228 Beach 109th Street

Three-Story, Three-Unit Residential Building Planned at 228 Beach 109th Street, Seaside, Queens

Under the post-Hurricane Sandy Build It Back Program, property owner Robert J. Quill has filed applications for a three-story, three-unit residential building at 228 Beach 109th Street, in Seaside, located along the Rockaways in Queens. It will contain 1,972 square feet of residential space, which means the residential units should average 657 square feet apiece, indicative of rental apartments. They would be located on two floors above a flood-resistant ground floor. Financial District-based CSA Group is the architect of record. An existing two-story house must first be demolished. Demolition permits haven’t been filed. The Beach 105th Street stop on the A and Rockaway Park Shuttle trains is three blocks away.

1806 Seward Avenue

Two Single-Story, 4,320-Square-Foot Retail Buildings Coming to 1806 Seward Avenue, Classon Point

Bronx-based K.O. Construction Corp. has filed applications for two single-story, 4,320-square-foot commercial-retail buildings at 654 Beach Avenue and 1806 Seward Avenue, in the East Bronx’s Classon Point section. Both would rise 18 feet in height and would contain “retail stores,” according to the Schedule A. Kenneth A. Koons’s Bronx-based architectural firm is the architect of record. They would rise on a vacant 8,984-square-foot property on the corner of Seward and Beach avenues, which would be subdivided into two tax lots. The site is located roughly a mile south of the St. Lawrence Avenue stop on the 6 train.

219-05 112th Avenue

Three Two-Story, Two-Family Houses Coming to 219-05 112th Avenue, Queens Village

Mineola, N.Y.-based Shilony Assaf has filed applications for three two-story, two-family houses at 219-05 112th Avenue, in Queens Village. Only one individual new building permit has been filed so far, although all three houses will likely be similar in size. The houses should measure roughly 3,720 square feet, and across all there, there will be 6,528 square feet of residential space. All six full-floor units should average 1,088 square feet apiece, indicative of family-sized configurations. There will also be at least three off-street parking spaces. David Nagan’s Fresh Meadows-based King David Architecture is the architect of record. The 80-foot-wide, 10,138-square-foot property is currently occupied by a two-story, single-family house. Demolition and subdivision permits were filed in June.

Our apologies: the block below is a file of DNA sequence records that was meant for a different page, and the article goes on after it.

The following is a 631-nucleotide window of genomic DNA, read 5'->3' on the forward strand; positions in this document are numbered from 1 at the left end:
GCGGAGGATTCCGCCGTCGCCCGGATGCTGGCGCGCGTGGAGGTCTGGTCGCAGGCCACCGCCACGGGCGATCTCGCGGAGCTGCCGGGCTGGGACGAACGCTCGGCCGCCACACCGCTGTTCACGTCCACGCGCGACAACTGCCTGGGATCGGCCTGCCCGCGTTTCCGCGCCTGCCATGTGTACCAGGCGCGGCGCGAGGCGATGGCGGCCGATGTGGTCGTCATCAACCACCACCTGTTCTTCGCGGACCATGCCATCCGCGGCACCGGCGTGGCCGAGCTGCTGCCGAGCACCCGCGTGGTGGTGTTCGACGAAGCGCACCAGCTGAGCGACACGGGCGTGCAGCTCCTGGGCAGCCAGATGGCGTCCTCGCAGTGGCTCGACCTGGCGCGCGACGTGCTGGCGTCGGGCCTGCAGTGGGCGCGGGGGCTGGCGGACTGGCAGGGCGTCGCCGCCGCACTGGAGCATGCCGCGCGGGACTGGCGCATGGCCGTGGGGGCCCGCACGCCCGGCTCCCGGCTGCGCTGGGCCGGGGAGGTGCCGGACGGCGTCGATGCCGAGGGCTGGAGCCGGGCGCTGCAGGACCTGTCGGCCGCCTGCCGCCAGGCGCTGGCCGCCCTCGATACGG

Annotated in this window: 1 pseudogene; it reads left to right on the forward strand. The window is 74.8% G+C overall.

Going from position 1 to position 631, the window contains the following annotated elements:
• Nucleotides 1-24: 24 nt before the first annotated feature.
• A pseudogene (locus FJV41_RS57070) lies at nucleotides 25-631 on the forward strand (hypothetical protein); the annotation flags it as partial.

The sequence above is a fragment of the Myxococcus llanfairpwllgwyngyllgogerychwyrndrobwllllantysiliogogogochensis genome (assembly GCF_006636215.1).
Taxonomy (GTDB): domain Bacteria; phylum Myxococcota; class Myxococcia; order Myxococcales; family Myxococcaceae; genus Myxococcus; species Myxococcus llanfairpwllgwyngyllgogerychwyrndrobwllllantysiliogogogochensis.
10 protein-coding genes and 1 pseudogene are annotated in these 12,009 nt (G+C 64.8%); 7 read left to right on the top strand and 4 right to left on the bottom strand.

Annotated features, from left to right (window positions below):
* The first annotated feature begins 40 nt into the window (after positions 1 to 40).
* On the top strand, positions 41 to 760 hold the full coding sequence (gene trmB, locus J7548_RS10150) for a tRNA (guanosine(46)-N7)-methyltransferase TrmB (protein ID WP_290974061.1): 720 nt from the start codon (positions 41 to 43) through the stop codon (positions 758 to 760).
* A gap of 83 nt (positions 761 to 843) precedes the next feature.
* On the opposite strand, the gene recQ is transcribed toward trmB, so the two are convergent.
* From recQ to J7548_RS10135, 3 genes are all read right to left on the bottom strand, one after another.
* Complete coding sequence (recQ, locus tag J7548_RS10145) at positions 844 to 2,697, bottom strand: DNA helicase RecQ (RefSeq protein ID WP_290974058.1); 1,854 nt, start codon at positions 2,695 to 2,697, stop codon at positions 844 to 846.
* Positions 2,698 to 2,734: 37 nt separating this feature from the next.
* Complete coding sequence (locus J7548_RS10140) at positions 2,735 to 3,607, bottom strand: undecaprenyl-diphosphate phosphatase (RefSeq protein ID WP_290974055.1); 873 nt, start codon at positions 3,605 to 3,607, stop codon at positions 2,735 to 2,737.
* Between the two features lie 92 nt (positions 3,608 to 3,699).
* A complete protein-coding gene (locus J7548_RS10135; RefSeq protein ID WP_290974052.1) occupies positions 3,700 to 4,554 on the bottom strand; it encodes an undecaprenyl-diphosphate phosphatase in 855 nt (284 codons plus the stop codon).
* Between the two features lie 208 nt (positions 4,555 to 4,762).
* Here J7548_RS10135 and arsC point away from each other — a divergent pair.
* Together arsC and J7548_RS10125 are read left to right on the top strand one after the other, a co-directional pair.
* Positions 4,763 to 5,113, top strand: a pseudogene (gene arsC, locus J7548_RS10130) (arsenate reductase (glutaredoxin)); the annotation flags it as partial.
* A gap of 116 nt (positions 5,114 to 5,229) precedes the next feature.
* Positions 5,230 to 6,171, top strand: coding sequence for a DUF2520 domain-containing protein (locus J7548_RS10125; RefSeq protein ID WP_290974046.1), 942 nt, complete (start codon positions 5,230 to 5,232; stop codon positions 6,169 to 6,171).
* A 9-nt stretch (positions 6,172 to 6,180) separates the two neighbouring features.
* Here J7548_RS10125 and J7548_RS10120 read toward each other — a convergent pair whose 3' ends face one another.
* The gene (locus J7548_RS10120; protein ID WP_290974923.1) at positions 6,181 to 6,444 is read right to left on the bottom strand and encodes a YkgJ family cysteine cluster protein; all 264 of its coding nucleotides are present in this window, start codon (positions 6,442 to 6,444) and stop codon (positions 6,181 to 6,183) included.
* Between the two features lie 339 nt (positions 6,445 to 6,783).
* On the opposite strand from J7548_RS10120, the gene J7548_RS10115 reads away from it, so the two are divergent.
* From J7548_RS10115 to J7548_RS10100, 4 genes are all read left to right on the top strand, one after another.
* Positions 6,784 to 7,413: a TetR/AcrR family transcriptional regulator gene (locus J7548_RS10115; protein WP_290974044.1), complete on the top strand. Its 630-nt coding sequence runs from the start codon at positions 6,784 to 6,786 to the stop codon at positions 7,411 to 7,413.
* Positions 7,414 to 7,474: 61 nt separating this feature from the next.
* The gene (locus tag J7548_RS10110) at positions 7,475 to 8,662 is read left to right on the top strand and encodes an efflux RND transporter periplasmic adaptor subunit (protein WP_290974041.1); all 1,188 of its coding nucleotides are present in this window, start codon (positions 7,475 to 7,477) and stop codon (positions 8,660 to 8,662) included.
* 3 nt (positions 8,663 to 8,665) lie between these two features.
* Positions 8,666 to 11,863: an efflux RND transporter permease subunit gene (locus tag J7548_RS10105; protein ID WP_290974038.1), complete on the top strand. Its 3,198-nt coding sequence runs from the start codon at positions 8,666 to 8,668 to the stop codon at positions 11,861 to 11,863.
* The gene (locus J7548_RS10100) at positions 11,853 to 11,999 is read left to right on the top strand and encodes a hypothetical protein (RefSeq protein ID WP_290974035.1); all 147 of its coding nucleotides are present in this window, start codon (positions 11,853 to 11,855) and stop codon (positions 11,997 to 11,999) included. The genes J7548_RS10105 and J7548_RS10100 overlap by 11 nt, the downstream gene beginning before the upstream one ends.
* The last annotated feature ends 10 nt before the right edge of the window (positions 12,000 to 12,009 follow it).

142 West 19th Street

Developer Seeks Variance for 10-Story, Nine-Unit Residential Project at 142 West 19th Street, Chelsea

Developer Urban Standard Development is now seeking a variance from the Board of Standards and Appeals to build three extra stories as part of a 10-story, nine-unit residential project at 142 West 19th Street, in Chelsea. The developer requires a variance from the city to build a project taller than seven stories, the height of the adjacent buildings, due to zoning rules that restrict new buildings on narrow lots from being taller than their immediate neighbors, DNAinfo reported. Filings with the Buildings Department currently resemble the 10-story proposal. If a variance is granted, the project would measure 16,903 square feet and its residential units would probably average 1,803 square feet apiece, indicative of condominiums. Two of them would be duplexes. Earlier this year, YIMBY revealed a preliminary rendering of a seven-story building that can be built without a variance. Think! Architecture and Design is behind the design. A four-story, seven-unit residential building must first be demolished.

Landmarks Wants Refinements for BKSK’s New Mixed-Use Building at 466-468 Columbus Avenue, Upper West Side

Demolitions aren’t particularly frequent in historic districts, but it looks like another one is going to happen. On Tuesday, the Landmarks Preservation Commission heard a proposal to demolish the current building at 466-468 Columbus Avenue, on the Upper West Side, and replace it with a mixed-use building. While the commissioners weren’t ready to approve the proposal, the demolition aspect didn’t seem to be a stumbling block.

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